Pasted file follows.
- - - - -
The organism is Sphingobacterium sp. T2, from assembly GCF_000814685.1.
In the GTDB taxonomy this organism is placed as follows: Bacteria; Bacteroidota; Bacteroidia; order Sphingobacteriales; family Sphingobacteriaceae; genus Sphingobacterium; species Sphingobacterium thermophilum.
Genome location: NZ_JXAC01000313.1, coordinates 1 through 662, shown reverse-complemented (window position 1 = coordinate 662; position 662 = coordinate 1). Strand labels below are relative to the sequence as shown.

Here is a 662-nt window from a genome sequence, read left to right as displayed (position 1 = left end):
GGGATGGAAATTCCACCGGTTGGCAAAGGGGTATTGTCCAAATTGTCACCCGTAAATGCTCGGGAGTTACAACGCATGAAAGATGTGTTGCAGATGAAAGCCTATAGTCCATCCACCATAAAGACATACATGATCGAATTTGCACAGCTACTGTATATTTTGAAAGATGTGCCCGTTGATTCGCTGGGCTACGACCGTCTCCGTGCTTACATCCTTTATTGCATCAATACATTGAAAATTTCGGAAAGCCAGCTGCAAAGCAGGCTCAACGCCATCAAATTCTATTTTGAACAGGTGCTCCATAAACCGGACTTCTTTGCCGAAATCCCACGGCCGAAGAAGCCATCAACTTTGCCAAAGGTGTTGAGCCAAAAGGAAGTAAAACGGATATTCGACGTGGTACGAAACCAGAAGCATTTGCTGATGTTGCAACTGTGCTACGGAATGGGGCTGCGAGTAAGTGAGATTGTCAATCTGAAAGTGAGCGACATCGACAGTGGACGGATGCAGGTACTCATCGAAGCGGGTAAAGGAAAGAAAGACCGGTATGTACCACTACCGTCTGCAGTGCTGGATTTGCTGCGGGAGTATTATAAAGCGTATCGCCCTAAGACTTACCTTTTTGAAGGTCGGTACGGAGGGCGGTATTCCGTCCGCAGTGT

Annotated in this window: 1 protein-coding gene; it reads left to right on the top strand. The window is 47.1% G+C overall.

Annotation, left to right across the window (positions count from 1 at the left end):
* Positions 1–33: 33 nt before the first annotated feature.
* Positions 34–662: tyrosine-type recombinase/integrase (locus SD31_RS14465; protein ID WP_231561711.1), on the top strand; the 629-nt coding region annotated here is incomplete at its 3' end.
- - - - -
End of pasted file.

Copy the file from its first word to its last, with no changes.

The organism is Sphingobacterium sp. T2, from assembly GCF_000814685.1.
In the GTDB taxonomy this organism is placed as follows: Bacteria; Bacteroidota; Bacteroidia; order Sphingobacteriales; family Sphingobacteriaceae; genus Sphingobacterium; species Sphingobacterium thermophilum.
Genome location: NZ_JXAC01000313.1, coordinates 1 through 662, shown reverse-complemented (window position 1 = coordinate 662; position 662 = coordinate 1). Strand labels below are relative to the sequence as shown.

Here is a 662-nt window from a genome sequence, read left to right as displayed (position 1 = left end):
GGGATGGAAATTCCACCGGTTGGCAAAGGGGTATTGTCCAAATTGTCACCCGTAAATGCTCGGGAGTTACAACGCATGAAAGATGTGTTGCAGATGAAAGCCTATAGTCCATCCACCATAAAGACATACATGATCGAATTTGCACAGCTACTGTATATTTTGAAAGATGTGCCCGTTGATTCGCTGGGCTACGACCGTCTCCGTGCTTACATCCTTTATTGCATCAATACATTGAAAATTTCGGAAAGCCAGCTGCAAAGCAGGCTCAACGCCATCAAATTCTATTTTGAACAGGTGCTCCATAAACCGGACTTCTTTGCCGAAATCCCACGGCCGAAGAAGCCATCAACTTTGCCAAAGGTGTTGAGCCAAAAGGAAGTAAAACGGATATTCGACGTGGTACGAAACCAGAAGCATTTGCTGATGTTGCAACTGTGCTACGGAATGGGGCTGCGAGTAAGTGAGATTGTCAATCTGAAAGTGAGCGACATCGACAGTGGACGGATGCAGGTACTCATCGAAGCGGGTAAAGGAAAGAAAGACCGGTATGTACCACTACCGTCTGCAGTGCTGGATTTGCTGCGGGAGTATTATAAAGCGTATCGCCCTAAGACTTACCTTTTTGAAGGTCGGTACGGAGGGCGGTATTCCGTCCGCAGTGT

Annotated in this window: 1 protein-coding gene; it reads left to right on the top strand. The window is 47.1% G+C overall.

Annotation, left to right across the window (positions count from 1 at the left end):
* Positions 1–33: 33 nt before the first annotated feature.
* Positions 34–662: tyrosine-type recombinase/integrase (locus SD31_RS14465; protein ID WP_231561711.1), on the top strand; the 629-nt coding region annotated here is incomplete at its 3' end.